The idea that this sort of breakdown could be a kind of fresh start for societies that have grown too complete is awfully wishful. As Syria’s experience over the past decade has shown, when middle-income societies with complex infrastructure fall apart, the damage itself is also more complex. A well that consists of a hole in the ground is relatively easy to fix for someone who knows what they’re doing. An industrial water treatment plant is another matter. Lethem’s plot contrives for have Journeyman ride out the end of the world in a Maine idyll where people are both well-off and self-sufficient—a rarity in modern life. One imagines life might get more complicated for DeLillo’s Manhattan-based protagonists a few weeks down the line.
The fantasy of these books is not just a world without technology. It’s the rapidity of the event they seem to be pining after—a collapse rather than a slow decay. In The Collapse of Complex Societies, the American anthropologist and scholar of societal breakdown Joseph Tainter sometimes seems to exhibit some of the same ambivalence about the collapse of civilizations as Lethem and DeLillo, noting that it is the rule rather than the exception in human history. He says, “Collapse then is not a fall to some primordial chaos, but a return to the normal human condition of lower complexity” and that it is only disastrous for “those members of a society who have neither the opportunity nor the ability to produce primary food resources.” In other words, the farmers will be fine when the collapse comes. The script doctors are out of luck.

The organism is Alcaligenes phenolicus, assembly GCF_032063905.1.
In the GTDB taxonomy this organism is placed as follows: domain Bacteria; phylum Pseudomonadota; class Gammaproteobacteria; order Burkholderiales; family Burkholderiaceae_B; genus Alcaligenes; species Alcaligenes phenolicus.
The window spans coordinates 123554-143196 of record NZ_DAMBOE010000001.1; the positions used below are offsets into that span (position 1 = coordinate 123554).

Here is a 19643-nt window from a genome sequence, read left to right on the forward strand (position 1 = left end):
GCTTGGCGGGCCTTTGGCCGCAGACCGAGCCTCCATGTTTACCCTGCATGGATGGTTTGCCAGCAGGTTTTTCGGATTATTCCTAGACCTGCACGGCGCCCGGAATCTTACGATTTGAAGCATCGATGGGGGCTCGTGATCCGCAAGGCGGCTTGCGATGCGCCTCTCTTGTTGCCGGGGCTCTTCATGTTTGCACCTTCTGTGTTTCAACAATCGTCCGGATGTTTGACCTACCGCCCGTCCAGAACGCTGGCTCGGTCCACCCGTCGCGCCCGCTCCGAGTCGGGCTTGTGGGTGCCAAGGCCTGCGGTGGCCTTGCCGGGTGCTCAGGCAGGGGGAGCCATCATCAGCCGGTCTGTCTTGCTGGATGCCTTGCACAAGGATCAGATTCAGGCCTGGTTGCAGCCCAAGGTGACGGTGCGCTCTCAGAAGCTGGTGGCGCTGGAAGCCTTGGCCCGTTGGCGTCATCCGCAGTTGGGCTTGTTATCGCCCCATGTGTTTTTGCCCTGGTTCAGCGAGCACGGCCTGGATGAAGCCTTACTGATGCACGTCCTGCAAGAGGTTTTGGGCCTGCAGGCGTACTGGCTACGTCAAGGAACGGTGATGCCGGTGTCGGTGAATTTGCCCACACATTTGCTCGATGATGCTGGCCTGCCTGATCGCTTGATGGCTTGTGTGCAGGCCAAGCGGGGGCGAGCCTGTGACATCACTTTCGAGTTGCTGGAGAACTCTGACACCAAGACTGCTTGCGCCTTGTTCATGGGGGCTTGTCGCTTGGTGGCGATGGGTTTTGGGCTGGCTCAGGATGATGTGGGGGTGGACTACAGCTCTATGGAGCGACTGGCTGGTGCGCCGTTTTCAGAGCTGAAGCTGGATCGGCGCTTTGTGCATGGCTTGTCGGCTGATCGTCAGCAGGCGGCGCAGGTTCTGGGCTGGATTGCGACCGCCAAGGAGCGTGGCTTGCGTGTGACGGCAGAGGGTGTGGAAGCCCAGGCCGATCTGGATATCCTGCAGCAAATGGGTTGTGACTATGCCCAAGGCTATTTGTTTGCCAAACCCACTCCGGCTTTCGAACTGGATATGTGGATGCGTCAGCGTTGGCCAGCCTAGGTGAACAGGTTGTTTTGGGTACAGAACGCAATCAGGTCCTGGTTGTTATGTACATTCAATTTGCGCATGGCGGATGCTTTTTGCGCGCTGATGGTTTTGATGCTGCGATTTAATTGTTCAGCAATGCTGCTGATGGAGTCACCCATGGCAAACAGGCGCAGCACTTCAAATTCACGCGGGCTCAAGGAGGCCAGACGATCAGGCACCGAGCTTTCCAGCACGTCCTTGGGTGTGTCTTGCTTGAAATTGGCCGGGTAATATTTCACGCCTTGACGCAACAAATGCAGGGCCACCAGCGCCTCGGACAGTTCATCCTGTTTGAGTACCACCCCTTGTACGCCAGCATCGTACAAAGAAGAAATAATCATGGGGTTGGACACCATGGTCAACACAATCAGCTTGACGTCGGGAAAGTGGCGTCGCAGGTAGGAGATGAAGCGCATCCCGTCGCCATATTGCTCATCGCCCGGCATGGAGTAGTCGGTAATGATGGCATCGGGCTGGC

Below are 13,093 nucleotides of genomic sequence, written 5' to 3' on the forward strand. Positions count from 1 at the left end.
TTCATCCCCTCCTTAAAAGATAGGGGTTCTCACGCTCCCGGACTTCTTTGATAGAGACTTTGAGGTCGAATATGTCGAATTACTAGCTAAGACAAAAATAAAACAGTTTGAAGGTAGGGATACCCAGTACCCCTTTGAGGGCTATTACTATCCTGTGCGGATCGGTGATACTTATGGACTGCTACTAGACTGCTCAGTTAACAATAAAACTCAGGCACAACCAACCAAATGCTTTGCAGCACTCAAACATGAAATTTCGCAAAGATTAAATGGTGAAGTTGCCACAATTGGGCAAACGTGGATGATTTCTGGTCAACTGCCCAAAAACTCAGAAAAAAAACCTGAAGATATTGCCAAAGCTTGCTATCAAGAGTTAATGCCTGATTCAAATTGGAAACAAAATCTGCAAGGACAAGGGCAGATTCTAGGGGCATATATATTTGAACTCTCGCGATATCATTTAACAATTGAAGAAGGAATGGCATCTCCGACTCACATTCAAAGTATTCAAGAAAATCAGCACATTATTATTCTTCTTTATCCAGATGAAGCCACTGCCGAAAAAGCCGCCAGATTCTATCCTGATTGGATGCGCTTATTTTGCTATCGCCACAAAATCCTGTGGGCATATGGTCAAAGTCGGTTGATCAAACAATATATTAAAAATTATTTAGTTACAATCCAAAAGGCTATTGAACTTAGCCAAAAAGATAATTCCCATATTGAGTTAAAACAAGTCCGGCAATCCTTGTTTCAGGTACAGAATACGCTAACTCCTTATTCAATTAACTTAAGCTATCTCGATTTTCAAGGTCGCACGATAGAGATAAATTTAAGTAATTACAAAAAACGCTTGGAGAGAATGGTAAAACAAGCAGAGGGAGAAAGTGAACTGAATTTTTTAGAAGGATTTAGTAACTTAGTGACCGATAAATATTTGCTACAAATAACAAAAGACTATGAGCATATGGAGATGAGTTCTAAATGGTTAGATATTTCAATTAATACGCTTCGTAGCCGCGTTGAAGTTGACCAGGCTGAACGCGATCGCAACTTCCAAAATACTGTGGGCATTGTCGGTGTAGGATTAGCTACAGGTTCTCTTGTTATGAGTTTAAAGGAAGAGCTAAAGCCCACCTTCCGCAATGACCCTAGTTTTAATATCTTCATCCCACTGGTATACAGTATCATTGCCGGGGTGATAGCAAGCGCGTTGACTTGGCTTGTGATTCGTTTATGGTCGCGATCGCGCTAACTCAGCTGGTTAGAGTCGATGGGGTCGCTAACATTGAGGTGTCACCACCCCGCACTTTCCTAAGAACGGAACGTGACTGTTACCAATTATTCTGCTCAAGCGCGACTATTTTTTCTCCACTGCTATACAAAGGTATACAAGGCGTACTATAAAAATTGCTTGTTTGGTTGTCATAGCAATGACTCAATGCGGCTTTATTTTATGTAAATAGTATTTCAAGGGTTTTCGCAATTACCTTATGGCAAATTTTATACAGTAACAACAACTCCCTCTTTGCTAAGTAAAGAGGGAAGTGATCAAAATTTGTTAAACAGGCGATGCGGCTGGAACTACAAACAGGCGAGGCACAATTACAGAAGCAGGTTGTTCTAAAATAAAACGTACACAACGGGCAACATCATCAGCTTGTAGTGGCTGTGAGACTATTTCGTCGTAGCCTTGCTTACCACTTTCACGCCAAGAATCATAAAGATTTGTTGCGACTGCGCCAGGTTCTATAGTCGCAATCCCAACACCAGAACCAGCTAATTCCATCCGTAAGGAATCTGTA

The mystery raised by Tainter and other recent studies of civilizational collapse is the extent to which those living through a collapse realize it. Was there a moment when, metaphorically, the Maya or Romans or Easter Islanders noticed that their screens had gone off, or was it only afterward some came to realize that there used to be a much higher “established level of sociopolitical complexity?” (In the Easter Island case, that’s a matter of some scholarly debate.)
This sort of question increasingly seems not so academic. We see regular warnings of the risk of societal collapse due to climate change and arguments that America is approaching a tipping point between political polarization and “incipient insurgency.” And yet the tipping point never seems to come. We muddle along, perhaps only taking stock of our losses in retrospect.